Trends come and go, so sometimes it’s easier to just mind your own bowl of spinach and ignore whatever expensive foods are getting buzz in the press. But there are some that are worth your time and attention. Here’s Well+Good NYC‘s cheat sheet to help you sort the good from the bad:
If you’re like us, you may end up dismissing a health food once it’s become trendy or overly marketed.
Who wants to drink kombucha when hipsters are carrying around their homemade brews on every corner? And should acai be in our breakfast bowls if it’s in our spam filters?
It’s easy to forget that many of these faddish foods became must-have munchables because of their actual health benefits.
We tapped the nutrition known-how of Keri Glassman, celeb nutritionist and founder of Nutritious Life, to find out when it’s right to follow the crowd with our shopping carts.
Here are 10 (super) trendy health foods she recommends…
Found in: In bags and snacks at the natural food store, Organic Avenue pudding, a delicious muffin at Le Pain Quotidien, even Dr. Perricone’s Super skin-care line.
Merits: Chia seeds fueled the ancient Aztecs and “are a great source of fiber and are loaded with omega 3 fatty acids,” says Glassman. Because they absorb fluid well, they can naturally thicken smoothies, and they help you feel full longer.
Recommended use: 1 tablespoon a day sprinkled into smoothies, salads or soups.
Found in: Cinnamon Snail’s vegan food-truck shake, health guru David Wolfe’s kitchen, and in supplements and Gnosis chocolate.
Merits: Maca may help spice up your sex life, but more research is needed on that front, says Glassman, who confirms its other benefits. It’s loaded with “amino acids important for skin and bone health, and sterols, which help control cholesterol levels.” Bonus: Like ginseng, maca raises the body’s ability to ward off disease via natural hormone regulation.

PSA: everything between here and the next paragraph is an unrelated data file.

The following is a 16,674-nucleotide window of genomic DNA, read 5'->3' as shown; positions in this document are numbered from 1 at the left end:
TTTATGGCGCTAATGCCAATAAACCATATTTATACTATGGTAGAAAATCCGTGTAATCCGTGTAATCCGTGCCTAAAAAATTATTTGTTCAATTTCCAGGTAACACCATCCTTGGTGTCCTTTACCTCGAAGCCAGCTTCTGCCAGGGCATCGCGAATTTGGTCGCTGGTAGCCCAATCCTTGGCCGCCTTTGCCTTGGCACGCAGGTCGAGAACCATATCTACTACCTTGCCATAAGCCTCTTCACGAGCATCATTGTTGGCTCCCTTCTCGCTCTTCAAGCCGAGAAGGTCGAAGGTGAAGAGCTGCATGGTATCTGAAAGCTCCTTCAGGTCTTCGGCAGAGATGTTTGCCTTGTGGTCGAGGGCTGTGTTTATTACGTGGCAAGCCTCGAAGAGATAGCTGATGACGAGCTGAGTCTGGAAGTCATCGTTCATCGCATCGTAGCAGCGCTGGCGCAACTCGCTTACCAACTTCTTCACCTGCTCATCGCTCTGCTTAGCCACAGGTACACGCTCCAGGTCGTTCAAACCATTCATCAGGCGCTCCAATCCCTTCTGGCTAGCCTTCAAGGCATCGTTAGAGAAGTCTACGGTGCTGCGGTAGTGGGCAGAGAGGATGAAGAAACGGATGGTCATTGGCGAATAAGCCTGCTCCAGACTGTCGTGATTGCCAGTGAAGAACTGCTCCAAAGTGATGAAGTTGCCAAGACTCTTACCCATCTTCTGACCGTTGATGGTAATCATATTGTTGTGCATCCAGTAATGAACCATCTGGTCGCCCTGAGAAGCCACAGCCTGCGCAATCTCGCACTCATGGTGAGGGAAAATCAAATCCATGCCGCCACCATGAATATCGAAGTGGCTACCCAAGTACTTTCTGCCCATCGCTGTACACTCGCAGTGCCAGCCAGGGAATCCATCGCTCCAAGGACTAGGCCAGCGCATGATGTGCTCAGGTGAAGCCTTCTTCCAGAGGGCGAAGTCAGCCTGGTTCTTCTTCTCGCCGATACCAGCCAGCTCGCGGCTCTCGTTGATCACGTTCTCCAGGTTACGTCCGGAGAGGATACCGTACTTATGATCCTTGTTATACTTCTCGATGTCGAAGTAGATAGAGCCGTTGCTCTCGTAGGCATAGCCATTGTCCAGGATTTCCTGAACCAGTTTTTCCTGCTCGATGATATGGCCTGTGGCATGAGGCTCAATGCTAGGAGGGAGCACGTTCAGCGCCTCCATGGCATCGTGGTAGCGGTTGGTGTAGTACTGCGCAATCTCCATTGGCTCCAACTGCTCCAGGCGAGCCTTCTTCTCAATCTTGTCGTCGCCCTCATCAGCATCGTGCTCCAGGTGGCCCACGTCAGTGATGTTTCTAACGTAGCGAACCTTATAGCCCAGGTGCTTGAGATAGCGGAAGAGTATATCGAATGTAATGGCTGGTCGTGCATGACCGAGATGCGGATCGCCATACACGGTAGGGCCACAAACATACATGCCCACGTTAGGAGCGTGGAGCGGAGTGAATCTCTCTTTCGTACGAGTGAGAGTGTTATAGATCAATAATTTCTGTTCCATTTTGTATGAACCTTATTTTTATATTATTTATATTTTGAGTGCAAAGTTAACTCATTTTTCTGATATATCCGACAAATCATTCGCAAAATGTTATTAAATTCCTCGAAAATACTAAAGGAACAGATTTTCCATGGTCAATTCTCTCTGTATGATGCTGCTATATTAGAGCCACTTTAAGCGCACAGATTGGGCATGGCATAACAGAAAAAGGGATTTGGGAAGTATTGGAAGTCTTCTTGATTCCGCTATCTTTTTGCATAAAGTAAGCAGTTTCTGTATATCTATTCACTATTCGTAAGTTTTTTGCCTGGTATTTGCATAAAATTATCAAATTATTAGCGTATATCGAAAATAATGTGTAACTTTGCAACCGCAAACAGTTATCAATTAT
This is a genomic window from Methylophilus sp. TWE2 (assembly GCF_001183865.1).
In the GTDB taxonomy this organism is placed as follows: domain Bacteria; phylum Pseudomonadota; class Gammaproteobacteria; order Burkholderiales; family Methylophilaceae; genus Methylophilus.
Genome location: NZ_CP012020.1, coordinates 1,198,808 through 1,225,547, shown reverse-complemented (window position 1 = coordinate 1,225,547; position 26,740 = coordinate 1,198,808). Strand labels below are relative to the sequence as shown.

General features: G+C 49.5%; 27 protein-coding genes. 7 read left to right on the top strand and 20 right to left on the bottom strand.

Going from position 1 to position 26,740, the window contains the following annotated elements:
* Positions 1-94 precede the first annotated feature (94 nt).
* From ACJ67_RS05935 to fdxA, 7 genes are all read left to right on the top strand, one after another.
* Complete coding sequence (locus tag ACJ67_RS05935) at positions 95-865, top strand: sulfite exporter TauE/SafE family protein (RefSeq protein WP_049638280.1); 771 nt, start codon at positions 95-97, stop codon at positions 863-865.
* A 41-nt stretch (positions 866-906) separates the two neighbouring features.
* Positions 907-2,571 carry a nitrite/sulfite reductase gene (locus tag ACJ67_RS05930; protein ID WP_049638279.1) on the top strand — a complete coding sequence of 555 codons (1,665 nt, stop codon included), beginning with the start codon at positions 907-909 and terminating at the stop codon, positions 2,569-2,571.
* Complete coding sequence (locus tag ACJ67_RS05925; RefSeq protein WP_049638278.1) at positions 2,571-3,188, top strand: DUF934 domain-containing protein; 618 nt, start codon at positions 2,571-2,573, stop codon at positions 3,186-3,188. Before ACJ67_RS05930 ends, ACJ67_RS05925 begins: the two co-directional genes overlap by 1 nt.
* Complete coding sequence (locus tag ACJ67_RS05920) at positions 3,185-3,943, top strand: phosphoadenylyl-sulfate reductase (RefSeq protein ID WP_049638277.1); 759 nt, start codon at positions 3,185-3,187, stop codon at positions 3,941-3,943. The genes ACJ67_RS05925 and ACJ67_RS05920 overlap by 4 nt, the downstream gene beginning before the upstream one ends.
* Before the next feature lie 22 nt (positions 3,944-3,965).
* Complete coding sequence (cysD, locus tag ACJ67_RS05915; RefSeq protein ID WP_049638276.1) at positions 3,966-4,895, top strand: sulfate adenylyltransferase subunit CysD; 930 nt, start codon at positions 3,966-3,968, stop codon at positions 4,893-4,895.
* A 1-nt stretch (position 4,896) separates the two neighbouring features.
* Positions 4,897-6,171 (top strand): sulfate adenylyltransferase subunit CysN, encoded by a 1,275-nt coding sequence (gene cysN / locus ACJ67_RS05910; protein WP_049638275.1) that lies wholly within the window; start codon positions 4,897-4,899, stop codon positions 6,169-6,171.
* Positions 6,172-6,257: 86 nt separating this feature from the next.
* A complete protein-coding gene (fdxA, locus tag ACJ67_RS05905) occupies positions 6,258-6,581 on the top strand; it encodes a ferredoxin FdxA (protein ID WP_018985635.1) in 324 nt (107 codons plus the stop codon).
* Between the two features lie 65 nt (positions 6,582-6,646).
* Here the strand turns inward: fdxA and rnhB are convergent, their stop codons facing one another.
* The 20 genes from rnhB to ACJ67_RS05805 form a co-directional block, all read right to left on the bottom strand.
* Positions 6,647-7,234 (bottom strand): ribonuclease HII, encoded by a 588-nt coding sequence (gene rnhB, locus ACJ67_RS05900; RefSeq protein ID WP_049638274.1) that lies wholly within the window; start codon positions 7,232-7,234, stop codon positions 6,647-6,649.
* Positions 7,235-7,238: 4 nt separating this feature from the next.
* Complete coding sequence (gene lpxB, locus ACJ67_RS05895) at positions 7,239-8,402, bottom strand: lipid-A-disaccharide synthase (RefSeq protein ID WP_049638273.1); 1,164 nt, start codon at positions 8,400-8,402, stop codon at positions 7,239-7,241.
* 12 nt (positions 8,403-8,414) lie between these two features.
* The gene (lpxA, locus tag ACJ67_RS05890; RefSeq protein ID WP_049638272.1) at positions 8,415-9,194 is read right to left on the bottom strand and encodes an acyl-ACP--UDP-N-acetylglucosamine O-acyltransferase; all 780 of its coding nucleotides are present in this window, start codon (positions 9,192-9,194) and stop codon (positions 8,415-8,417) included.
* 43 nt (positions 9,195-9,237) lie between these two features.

Recommended use: 1 tablespoon of the root in ground powder form. Sprinkle over food or add it to tea or smoothies (possibly for the Barry White effect).
Merits: Antioxidants are trendy on their own, but the molecules really do protect against daily damage from free radicals, and acai packs a powerful dose. Contrary to some claims, the berries won’t result in miraculous weight loss, warns Glassman. And, she says, “Remember, blueberries are probably just as great.”
Recommended use: Add the fruit to smoothies or cereal, or stir acai powder or concentrate into a glass of water after a workout. Use on your skin help fight sun and free-radical damage.
Found in: You can’t escape it! Salads at every healthy restaurant (and City Bakery), at Whole Foods in the form of overpriced chips, and every green juice.
Merits: Glassman calls kale the “green giant” because of its abundant vitamins and minerals. It’s packed with calcium and vitamin K for healthy bones and has a whopping 5 grams of fiber per cup, which is great for digestion. “It also has 45 different flavonoids, potent antioxidants that research has linked to lowering the risk of cancer,” says Glassman.
Recommended use: Get a cup of kale daily. Steam for 5 minutes, drink it up in a juice, or massage in a delish raw salad.
Merits: Hemp seeds contain omega-6 and omega-3 fatty acids and are loaded with potassium, iron, and calcium. “They’re one of the only plant-based complete proteins containing all eight essential amino acids that your body can’t make and must obtain through food,” says Glassman. They may also lower bad LDL cholesterol—and help you get or stay regular.
Recommended use: 1 tablespoon per day as a snack, or add to salads and soups.
Continue reading for five more healthy food trends worth following…
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